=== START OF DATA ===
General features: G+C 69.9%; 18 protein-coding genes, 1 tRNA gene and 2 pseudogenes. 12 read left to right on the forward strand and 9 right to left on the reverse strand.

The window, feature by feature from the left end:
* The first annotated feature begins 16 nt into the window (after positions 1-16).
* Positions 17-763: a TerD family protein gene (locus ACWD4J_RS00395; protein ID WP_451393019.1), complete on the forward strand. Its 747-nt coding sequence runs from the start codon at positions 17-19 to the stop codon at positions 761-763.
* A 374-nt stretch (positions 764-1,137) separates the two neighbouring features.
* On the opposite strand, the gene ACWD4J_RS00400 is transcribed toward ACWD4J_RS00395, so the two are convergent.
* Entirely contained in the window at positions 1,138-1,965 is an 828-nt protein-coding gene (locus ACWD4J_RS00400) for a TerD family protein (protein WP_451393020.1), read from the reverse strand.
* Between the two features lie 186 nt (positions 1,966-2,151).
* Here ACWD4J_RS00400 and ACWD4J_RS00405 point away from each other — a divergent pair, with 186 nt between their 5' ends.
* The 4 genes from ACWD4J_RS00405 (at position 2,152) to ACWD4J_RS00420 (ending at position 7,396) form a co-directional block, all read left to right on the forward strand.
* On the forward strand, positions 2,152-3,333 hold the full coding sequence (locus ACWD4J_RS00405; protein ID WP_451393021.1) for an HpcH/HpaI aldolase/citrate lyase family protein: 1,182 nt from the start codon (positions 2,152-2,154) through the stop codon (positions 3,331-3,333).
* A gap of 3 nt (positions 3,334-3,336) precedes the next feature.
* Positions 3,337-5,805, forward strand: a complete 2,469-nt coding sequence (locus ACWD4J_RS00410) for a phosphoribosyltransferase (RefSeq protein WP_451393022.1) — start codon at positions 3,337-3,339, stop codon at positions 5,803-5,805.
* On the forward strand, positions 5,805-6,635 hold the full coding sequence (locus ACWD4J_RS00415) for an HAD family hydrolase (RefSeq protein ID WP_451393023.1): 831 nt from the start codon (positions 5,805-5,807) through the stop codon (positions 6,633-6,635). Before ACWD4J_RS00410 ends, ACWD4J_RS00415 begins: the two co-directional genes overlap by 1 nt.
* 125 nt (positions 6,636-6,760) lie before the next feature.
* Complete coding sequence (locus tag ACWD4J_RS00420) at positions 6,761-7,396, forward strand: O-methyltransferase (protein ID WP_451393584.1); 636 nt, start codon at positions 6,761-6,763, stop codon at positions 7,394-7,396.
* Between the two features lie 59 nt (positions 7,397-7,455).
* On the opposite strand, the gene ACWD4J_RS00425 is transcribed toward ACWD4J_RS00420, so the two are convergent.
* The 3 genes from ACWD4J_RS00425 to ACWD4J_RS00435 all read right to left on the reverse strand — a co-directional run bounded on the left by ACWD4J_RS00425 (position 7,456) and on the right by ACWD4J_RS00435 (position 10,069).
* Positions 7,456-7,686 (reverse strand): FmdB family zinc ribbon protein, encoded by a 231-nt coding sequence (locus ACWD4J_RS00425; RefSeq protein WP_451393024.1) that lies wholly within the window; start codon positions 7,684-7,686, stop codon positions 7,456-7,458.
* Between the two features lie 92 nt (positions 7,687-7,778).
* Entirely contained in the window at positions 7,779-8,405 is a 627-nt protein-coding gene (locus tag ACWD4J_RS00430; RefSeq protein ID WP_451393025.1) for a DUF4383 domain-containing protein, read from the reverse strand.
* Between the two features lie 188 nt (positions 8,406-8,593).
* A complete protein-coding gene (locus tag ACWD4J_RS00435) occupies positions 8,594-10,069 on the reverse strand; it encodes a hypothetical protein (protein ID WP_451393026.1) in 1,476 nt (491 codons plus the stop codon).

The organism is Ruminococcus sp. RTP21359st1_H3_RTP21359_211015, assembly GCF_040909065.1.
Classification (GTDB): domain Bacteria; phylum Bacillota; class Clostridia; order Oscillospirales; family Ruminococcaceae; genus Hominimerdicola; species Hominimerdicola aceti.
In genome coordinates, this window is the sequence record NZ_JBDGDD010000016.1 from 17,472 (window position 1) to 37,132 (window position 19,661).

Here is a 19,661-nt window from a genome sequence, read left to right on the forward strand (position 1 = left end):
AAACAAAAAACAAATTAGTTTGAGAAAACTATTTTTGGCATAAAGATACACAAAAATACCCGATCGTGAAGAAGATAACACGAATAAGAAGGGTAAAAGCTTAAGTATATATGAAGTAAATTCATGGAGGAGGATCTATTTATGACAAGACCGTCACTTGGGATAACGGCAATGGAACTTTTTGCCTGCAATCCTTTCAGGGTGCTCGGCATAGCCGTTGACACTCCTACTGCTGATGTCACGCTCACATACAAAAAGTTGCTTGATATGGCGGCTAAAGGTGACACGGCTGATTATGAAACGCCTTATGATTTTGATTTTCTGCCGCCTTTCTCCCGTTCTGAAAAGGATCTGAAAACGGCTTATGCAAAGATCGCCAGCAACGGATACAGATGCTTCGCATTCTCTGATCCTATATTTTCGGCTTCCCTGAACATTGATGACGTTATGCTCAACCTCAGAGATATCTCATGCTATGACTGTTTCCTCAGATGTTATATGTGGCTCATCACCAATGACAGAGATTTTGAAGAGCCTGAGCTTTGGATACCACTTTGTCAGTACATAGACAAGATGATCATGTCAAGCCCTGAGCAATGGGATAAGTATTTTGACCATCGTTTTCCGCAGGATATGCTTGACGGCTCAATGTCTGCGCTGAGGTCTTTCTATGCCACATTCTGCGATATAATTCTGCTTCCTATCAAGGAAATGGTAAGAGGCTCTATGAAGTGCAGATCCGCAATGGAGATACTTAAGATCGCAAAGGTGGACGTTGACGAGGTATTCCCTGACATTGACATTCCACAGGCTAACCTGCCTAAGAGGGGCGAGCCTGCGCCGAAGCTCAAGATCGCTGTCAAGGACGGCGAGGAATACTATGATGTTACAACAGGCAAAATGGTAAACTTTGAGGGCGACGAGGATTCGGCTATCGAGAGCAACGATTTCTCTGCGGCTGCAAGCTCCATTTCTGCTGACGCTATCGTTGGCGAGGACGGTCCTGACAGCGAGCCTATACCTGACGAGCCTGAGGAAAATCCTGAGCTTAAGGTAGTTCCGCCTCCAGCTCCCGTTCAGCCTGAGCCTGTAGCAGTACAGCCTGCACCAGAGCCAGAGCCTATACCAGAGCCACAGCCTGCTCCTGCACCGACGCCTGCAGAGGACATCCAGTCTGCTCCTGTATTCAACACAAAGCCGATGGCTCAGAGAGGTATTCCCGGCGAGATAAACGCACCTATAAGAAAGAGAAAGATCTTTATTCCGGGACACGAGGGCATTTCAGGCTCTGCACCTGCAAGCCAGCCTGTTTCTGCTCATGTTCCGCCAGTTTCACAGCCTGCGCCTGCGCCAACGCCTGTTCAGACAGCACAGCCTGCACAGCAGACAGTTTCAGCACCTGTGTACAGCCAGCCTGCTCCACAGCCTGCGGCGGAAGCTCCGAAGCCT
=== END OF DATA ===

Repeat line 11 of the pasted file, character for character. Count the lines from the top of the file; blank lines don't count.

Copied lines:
* On the forward strand, positions 2,152-3,333 hold the full coding sequence (locus ACWD4J_RS00405; protein ID WP_451393021.1) for an HpcH/HpaI aldolase/citrate lyase family protein: 1,182 nt from the start codon (positions 2,152-2,154) through the stop codon (positions 3,331-3,333).